Senator Richard Durbin alleged this week that President Trump used extremely coarse phrasing when talking about immigration from underdeveloped countries. President Trump denied the specifics of the allegations, and others in the meeting told varying versions of what he did or didn’t say. Democrats, the media, Never-Trumpers and others quickly rose to condemn the statements as both coarse and, in the view of some critics, racist.
Do we judge a President by his offensive speech, his ulterior motives, or his accomplishments?
Trump’s defenders have pointed out the many vulgarities uttered by other modern politicians, and accused anti-Trump critics of hypocrisy. They have been accused in turn of “whataboutism,” the practice of defending Trump’s behavior by pointing out similar behavior by other people. But there are some important lessons to be learned by some of these comparisons.
Trump, LBJ and Offensive Speech
The most vulgar communications by an American president come from Lyndon Johnson. Many of his more shocking and offensive comments are printed below. Readers will find them disturbing, because they represent a way of speaking that most people have never heard before.
The quotes and the commentary that accompanies them are taken by permission from a social media post in a long conversation about this issue. It is thought-provoking, and is relevant to how Americans see President Trump, his critics, and his defenders. After listing several quotes from LBJ, and statements by historians alleging that Johnson’s support for the Civil Rights Act was nothing but a political ploy, the writer added the following commentary.
“This is not ‘what-aboutism.’ My point [in bringing up the Johnson quotes] is that disagreeable people can also accomplish great things. Johnson may have championed the Civil Rights Act for the sake of political expediency, but he did it nonetheless. He rightly gets credit for ending segregation.”
“I think [LBJ] was a despicable, truly horrible man. AND I think he made us a better nation. I think it’s foolish to refuse to look at the whole person.”
“I think he was a despicable, truly horrible man. AND I think he made us a better nation. I think it’s foolish to refuse to look at the whole person.”
Media Vilification of Romney Encouraged Voters to Ignore Trump Coarseness
“Trump is coarse. Trump has also brought black unemployment down to historic lows, in only his first year. You seem to want to disregard the fact that he is raising the standard of living for blacks because he said something you would rather interpret as racist.”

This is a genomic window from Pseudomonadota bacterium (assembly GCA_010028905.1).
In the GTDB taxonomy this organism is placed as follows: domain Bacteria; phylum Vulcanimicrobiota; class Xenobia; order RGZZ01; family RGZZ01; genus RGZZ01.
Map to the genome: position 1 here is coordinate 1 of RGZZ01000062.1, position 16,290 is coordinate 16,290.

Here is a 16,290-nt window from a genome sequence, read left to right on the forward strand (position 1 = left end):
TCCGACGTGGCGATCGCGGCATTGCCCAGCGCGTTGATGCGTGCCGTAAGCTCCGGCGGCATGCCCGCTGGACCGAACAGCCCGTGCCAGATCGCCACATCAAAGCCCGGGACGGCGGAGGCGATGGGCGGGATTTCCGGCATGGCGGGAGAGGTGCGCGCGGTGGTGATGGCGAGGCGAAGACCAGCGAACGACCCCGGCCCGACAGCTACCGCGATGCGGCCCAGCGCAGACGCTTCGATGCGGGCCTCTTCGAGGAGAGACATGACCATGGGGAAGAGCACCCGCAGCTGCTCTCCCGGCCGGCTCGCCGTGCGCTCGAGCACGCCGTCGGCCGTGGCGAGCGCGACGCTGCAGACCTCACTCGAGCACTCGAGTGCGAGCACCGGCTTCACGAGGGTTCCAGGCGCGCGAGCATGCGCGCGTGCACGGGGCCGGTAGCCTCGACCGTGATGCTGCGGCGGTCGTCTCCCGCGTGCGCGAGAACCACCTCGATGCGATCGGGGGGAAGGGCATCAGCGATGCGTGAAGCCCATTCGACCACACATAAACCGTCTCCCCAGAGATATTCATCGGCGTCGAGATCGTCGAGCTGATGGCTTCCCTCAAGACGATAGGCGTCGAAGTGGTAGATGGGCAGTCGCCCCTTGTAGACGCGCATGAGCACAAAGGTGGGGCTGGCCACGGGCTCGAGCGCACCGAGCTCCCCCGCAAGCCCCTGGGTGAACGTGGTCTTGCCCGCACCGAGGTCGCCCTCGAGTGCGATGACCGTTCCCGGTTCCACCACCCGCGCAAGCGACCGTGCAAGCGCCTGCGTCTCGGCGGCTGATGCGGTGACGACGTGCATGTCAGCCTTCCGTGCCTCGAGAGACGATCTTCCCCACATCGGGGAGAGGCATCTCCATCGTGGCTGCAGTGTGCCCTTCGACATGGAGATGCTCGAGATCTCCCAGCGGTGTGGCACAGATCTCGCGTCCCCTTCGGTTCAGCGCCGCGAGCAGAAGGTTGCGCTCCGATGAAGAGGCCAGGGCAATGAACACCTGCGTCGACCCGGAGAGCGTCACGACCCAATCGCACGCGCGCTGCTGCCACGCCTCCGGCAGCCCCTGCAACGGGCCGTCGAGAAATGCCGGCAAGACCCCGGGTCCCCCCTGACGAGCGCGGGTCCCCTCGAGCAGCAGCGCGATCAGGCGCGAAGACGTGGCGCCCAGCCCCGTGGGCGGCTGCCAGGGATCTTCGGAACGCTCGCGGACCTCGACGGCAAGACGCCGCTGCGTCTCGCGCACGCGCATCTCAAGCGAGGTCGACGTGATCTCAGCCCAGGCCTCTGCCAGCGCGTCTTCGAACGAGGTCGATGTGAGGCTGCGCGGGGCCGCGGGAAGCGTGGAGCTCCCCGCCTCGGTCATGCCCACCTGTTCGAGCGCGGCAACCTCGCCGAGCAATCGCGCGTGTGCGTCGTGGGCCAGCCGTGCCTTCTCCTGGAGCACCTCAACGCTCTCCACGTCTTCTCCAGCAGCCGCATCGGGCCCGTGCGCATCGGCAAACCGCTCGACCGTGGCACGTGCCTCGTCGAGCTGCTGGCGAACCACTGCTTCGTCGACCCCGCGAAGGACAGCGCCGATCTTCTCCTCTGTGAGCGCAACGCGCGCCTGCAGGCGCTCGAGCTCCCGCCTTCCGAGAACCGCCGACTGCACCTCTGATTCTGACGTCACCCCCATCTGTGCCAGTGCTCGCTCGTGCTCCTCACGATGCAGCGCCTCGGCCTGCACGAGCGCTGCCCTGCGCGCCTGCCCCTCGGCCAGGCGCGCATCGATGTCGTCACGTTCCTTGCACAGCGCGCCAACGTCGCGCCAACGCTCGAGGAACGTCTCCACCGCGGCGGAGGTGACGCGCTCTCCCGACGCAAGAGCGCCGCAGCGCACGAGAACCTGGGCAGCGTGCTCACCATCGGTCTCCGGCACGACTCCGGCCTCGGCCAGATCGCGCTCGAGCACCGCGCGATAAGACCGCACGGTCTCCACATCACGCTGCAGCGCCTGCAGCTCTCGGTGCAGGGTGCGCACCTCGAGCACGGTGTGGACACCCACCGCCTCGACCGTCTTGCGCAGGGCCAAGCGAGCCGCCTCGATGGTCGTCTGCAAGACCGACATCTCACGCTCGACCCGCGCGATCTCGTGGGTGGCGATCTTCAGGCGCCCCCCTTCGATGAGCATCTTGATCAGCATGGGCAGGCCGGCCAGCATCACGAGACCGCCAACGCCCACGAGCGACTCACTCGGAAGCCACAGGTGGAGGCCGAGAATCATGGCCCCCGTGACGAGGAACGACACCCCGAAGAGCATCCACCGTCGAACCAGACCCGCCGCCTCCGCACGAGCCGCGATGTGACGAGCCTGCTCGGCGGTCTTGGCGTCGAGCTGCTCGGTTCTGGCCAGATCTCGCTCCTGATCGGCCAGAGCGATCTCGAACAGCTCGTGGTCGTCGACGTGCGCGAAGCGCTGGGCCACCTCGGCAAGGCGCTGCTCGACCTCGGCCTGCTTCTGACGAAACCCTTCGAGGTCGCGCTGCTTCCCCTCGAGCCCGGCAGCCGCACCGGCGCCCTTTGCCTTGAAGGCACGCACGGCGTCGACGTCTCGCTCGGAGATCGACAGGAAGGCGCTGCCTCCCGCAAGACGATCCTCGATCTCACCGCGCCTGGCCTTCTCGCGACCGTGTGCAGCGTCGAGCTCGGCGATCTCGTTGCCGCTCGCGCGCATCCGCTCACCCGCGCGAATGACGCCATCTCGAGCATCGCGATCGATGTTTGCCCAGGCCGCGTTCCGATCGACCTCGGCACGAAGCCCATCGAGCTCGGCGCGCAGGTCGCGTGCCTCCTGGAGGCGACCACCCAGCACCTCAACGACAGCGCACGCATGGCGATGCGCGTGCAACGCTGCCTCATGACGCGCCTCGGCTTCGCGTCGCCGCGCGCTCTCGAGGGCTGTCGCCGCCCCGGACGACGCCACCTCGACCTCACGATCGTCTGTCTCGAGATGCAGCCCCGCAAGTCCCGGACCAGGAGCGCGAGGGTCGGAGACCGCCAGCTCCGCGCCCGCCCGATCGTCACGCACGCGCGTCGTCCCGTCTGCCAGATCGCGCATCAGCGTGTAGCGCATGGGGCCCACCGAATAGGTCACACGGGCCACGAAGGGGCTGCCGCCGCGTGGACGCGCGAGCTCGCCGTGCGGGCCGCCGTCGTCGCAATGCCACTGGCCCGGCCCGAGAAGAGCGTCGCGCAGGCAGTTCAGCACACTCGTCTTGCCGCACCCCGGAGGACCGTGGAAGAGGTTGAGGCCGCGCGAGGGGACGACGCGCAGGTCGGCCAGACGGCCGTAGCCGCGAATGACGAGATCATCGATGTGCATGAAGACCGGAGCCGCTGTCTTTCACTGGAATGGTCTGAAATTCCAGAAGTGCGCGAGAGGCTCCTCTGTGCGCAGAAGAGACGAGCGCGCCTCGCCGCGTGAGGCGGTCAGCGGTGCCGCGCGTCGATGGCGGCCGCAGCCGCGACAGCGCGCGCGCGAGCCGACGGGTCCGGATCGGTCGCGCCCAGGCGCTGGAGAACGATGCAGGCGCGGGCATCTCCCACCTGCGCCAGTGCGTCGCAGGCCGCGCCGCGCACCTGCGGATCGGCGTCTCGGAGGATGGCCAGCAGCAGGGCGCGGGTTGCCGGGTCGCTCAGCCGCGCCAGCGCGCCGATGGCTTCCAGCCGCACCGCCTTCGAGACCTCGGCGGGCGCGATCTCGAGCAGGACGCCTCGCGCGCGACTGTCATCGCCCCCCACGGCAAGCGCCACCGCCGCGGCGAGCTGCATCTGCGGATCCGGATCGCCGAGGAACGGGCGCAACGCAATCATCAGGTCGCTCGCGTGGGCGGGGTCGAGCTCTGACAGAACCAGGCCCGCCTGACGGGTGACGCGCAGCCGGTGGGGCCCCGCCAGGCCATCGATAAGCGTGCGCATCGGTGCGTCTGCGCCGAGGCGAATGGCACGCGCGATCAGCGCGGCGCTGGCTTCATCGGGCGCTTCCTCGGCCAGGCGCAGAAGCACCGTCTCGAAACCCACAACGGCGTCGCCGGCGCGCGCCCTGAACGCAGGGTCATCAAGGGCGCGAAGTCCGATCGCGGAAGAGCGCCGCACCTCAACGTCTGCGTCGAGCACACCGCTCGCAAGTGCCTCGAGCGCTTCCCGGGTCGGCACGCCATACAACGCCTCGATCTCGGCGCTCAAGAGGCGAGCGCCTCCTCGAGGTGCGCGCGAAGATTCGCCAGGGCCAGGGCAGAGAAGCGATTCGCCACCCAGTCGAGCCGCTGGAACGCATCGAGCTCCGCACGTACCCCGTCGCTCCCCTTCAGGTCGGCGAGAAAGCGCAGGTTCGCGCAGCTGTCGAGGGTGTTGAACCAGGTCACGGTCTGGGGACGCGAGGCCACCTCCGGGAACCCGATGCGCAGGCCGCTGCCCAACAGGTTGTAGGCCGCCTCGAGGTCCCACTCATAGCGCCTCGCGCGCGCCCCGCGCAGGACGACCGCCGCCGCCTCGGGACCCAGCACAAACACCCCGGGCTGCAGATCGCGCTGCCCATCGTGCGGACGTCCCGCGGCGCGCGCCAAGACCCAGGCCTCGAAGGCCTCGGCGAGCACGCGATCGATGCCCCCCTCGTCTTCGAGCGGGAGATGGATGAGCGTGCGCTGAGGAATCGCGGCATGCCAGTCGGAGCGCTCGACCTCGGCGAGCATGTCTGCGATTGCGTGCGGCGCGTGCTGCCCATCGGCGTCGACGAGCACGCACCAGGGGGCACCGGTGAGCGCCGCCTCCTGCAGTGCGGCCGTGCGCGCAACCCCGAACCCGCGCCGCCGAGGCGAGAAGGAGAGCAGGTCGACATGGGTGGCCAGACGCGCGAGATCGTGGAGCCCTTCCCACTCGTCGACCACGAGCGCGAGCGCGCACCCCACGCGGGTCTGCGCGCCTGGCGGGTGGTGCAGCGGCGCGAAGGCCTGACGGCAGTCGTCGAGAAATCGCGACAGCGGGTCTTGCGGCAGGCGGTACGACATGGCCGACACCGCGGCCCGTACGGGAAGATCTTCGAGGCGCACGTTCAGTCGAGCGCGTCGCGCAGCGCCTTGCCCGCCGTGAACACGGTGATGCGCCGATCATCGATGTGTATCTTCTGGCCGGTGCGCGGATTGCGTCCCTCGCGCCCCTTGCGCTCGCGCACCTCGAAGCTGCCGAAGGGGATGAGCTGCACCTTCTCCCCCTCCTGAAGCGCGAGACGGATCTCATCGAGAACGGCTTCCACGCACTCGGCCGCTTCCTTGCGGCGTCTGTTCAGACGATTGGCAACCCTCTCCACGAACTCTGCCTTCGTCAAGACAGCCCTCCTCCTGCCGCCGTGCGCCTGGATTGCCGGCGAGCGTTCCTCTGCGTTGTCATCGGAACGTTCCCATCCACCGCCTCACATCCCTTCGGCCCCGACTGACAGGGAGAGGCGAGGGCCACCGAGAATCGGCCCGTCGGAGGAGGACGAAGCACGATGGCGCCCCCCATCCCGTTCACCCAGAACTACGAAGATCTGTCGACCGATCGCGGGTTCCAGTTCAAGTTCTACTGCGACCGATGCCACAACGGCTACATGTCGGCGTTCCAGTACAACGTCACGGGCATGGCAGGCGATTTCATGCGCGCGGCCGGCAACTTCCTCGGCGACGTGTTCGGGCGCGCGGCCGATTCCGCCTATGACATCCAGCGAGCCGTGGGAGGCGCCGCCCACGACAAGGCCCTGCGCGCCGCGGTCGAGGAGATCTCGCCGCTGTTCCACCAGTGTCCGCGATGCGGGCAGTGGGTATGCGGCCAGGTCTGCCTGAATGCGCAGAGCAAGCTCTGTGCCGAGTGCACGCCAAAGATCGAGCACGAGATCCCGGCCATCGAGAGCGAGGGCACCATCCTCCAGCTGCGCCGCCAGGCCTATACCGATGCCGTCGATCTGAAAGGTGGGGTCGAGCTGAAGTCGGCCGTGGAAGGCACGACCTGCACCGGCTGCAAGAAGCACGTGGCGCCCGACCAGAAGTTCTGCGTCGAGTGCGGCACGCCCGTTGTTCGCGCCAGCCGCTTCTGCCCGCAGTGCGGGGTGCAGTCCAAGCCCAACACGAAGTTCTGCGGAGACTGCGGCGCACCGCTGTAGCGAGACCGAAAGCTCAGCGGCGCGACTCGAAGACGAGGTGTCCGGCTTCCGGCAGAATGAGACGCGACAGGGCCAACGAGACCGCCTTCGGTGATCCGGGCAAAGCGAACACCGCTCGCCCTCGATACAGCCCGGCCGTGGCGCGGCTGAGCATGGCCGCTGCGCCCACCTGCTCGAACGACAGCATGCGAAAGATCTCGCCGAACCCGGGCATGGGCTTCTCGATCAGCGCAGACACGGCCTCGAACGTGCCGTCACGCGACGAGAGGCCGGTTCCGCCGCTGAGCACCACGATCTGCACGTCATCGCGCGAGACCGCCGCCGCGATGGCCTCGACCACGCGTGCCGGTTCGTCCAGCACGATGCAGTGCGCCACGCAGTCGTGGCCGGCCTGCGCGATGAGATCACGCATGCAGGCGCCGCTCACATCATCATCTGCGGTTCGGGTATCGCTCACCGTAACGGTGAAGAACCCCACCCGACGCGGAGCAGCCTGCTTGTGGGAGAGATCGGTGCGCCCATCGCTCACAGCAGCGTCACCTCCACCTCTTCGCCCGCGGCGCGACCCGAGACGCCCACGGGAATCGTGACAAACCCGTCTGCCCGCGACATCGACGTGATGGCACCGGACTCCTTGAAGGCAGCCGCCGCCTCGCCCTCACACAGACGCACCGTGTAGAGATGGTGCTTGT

“Trump may or may not have used a crass word to describe some terribly-functioning countries. My guess is that people who live there would agree with him. And if no one is calling corrupt governments what they are, where is the hope for their citizens?”
“When Americans oppose sending illegal immigrants back to underdeveloped and corrupt nations, their argument for amnesty is that those countries are a mess. If Trump says the same thing in a very unfortunate way, do you suddenly disagree that those countries are a mess? How does that help those who wish to come here? For that matter, how does it help those who wish to stay in their homelands?”
“Romney was the picture of civility, decorum, and dignity, but he was vilified by his political opponents.”
“Civility, decorum, dignity: I value all of those things. Do the media? Do Democrats in office? Do Democrats in general? Romney was the picture of dignity, but he was vilified by his political opponents (which included the mainstream media).”
“By the time Trump became ascendant, the media had vilified every well-spoken Republican. They had used up their fury on people who did not deserve it. If every decent Republican was a threat to humanity, how could they portray Trump as any worse?”
“Whereas dignified Republicans had their very civility used against them because they were too refined to punch back, Trump was the guy who finally would fight back. It’s a shame that scrappiness is necessary in our current political climate. I wish it weren’t so, but the Left has made it so. The Republican embrace of Trump was generated by dishonest Leftists — people calling us racists, bigots, misogynists, deplorables, irredeemable, science deniers, and more; just for believing in different solutions, even when we agree on the problems.”
Offensive LBJ Statements